May 312017
 

Well, this will go over well in some quarters…

Ancient Egyptian mummy genomes suggest an increase of Sub-Saharan African ancestry in post-Roman periods

DNA was sequenced from a number of Egyptian mummies dating from 1388 BCE to 426 CE. And what was found was that while there was genetic continuity, there was remarkably little sub-Saharan African ancestry in the mix until after the Roman period. Ancient Egyptians were more closely related to Near Easterners (i.e. Turkey, Israel, Syria, etc.) and Europe than they were to modern Egyptians, who have picked up sub-Saharan African traits since Roman times, likely due to Islamic conquests and the resulting slave trade.

In other words: go ahead and cast Whitey McWhiteperson to play the Pharoah in your next movie. Though Turk MacTurkishfella might be just as good.

Other genetic finds:

This individual had a derived allele at the SLC24A5 locus, which contributes to lighter skin pigmentation and was shown to be at high frequency in Neolithic Anatolia41, consistent with the ancestral affinity shown above. Other relevant SNPs carry the ancestral allele, including HERC2 and LCT, which suggest dark-coloured eyes and lactose intolerance

So, light skinned, dark-eyed, not a fan of ice cream.

 Posted by at 9:26 am
  • Michael

    That lactose-intolerant thing is interesting. What’s the survival value of not being able to metabolize milk?

    • DakotaKid

      Lactose tolerance is itself a mutation that dominates the northern areas of Eurasia. It goes from roughly Ireland ( the highest rate of tolerance of lactose) to Japan. That the Egyptians would not be lactose tolerant sharing the genes with north Africa and southwest Asia is not a surprise.

    • Scottlowther

      As DL said, lactose intolerance is the standard. From an evolutionary standpoint, agriculture, and milking goats and cows and such, is *very* recent. Prior to maybe 6 to 10 thousand years ago, the only milk you’d encounter in life would be your mothers. All healthy babies are born lactose tolerant, but become intolerant several years later. the reason for this is clear: developing intolerance as a child means you will get weaned off mothers milk whether you like it or not, and will be forced to eat other foods. A baby that grows to adulthood dependent on mothers milk *could* wind up being incapable of self sufficiency out in the wild. In an agricultural society, being able to process milk into adulthood suddenly becomes advantageous, since you’re not dependant upon *human* milk.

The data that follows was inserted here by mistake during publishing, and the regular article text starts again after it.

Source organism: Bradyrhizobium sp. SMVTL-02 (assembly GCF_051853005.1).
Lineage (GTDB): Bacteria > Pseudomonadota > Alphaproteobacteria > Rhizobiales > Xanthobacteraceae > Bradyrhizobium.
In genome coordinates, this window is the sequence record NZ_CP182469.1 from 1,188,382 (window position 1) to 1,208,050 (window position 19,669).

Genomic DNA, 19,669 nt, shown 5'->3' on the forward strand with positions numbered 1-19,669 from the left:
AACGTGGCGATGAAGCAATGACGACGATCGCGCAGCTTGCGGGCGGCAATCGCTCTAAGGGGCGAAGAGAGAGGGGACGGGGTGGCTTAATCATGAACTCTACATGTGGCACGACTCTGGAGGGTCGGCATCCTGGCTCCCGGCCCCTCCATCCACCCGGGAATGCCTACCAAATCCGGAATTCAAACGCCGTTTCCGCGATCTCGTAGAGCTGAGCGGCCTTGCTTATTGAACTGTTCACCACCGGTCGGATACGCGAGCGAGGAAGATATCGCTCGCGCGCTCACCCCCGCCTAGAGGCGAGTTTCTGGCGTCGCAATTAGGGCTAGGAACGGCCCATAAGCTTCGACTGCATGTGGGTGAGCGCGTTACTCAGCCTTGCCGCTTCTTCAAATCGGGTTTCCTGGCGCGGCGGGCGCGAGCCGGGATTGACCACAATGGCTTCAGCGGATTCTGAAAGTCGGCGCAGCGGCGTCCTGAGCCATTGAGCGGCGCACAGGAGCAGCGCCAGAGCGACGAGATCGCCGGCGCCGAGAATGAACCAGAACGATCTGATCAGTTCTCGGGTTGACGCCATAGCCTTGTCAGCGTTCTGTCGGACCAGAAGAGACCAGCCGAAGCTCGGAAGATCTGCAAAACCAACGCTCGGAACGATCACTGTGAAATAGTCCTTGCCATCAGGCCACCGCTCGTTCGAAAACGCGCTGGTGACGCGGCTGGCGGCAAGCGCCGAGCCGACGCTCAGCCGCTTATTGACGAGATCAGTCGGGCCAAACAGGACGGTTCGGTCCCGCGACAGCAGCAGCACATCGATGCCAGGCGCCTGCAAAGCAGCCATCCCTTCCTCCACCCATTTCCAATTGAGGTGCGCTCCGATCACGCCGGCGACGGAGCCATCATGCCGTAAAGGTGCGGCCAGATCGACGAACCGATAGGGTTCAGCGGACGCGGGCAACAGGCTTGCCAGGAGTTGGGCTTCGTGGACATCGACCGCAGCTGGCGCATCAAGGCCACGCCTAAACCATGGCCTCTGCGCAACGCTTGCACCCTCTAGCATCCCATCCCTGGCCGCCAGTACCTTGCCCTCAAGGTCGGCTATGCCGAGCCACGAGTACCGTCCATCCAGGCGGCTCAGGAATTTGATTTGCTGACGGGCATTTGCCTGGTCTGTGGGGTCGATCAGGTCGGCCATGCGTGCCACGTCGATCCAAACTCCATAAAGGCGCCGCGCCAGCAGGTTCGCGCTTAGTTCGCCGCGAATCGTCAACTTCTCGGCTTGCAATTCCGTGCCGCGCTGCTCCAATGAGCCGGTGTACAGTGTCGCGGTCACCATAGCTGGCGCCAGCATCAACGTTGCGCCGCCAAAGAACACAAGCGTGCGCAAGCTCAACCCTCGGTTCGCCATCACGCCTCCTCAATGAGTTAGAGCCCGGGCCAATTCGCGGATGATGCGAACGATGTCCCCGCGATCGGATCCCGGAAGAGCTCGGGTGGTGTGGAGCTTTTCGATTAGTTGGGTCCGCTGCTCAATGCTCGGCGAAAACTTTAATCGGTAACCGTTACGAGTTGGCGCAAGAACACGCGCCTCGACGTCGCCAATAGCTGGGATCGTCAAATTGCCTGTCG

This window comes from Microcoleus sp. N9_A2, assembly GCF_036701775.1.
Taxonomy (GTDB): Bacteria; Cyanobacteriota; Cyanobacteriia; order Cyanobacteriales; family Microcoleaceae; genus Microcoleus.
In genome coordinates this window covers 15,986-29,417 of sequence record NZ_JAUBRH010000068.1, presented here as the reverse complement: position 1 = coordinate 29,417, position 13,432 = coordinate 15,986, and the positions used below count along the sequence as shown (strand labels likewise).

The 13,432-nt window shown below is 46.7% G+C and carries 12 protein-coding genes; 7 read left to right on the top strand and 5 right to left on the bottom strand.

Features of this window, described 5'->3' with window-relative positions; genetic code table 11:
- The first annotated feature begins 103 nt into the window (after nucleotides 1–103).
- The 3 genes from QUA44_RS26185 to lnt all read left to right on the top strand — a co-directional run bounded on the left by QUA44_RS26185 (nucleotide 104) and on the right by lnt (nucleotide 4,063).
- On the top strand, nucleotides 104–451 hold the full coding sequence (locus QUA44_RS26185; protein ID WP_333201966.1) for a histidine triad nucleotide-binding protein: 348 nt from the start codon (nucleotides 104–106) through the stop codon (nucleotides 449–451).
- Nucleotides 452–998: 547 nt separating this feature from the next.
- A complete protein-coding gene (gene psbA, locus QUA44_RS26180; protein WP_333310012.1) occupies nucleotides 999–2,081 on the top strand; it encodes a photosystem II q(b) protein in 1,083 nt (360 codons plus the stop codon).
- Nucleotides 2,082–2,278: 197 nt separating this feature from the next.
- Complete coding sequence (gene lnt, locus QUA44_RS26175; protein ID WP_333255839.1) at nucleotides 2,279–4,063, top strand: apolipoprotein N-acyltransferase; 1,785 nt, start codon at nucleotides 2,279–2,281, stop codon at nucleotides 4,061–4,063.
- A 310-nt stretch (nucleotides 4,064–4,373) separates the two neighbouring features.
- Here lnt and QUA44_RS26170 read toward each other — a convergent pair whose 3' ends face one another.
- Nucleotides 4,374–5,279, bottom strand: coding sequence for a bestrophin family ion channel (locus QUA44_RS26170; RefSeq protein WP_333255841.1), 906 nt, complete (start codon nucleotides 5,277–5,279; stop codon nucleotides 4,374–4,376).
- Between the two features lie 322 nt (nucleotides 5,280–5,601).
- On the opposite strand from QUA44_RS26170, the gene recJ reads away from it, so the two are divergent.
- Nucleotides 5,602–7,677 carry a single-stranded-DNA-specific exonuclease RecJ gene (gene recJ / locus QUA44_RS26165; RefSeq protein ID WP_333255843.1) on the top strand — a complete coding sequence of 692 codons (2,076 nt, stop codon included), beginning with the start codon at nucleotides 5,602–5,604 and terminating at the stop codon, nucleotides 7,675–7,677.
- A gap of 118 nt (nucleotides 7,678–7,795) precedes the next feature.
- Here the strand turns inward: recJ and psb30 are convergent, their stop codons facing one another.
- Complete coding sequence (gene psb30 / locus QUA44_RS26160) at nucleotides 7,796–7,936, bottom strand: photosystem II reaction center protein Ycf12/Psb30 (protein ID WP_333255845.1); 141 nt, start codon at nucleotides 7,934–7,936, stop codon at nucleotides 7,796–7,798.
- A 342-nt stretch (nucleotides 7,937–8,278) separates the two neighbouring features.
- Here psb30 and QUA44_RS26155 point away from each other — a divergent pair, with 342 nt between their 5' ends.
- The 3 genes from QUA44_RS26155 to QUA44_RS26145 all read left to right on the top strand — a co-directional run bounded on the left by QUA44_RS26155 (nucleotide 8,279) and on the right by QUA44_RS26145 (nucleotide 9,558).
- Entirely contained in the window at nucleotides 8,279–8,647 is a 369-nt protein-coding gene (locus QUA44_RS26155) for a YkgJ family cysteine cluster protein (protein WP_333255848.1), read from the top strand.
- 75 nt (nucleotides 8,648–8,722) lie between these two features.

Lactose intolerance is a *beneficial* mutation and very good evidence of evolution.

      • Herp McDerp

        All healthy babies are born lactose tolerant, but become intolerant
        several years later. the reason for this is clear: developing
        intolerance as a child means you will get weaned off mothers milk
        whether you like it or not, and will be forced to eat other foods.

        All true, but with one additional wrinkle: I’ve read the claim that people lacking the gene will be able to process lactose as long as they continue to drink milk on a regular basis. When they stop, at whatever age, they lose the ability.

        I can provide strong anecdotal support for the claim. I quit sometime in my teenage years, and it took me a decade to realize what had happened. (I had several promising dates that involved Irish coffees with beautiful young ladies after movies or concerts that … ended badly. Not spectacularly badly, thank goodness.) My wife drank milk regularly into her twenties; after she stopped, she occasionally got “inexplicable” abdominal pains. Her doctor actually considered exploratory surgery, since they both “knew” she wasn’t lactose intolerant.

        I think the same mechanism may be at work in cats. The cliché of a cat lapping happily at a bowl of milk seems to have arisen with cats that were fed milk in bowls since before they were weaned. All of the cats I’ve met do not drink milk as adults — not more than once, anyway.

        • John Nowak

          I’ve been told by zookeepers that big cats tend to be lactose intolerant. Milk is often used as a reward for them, but in very small quantities.

        • Brianna

          My cat actually likes cheese. But I’ve never given her more than teeny tiny pieces, so maybe she just never had enough to trigger any unfortunate results.

  • B-Sabre

    And of course, Cleopatra was Greek….

  • Even a little digging around though Ancient Egyptian history shows a remarkable range of skin tones, with more of one and less of another at various points in time. The Egyptians themselves seem to have paid it no more attention that they would have to eye or hair color — maybe less, since the appear to have run to dark eyes and dark hair (or dark wigs, if you were wealthy.) What we tend to lump together as “Egypt” ran about as long as the rest of Mediterranean civilization.

  • Rick

    history just ain’t what it used to be.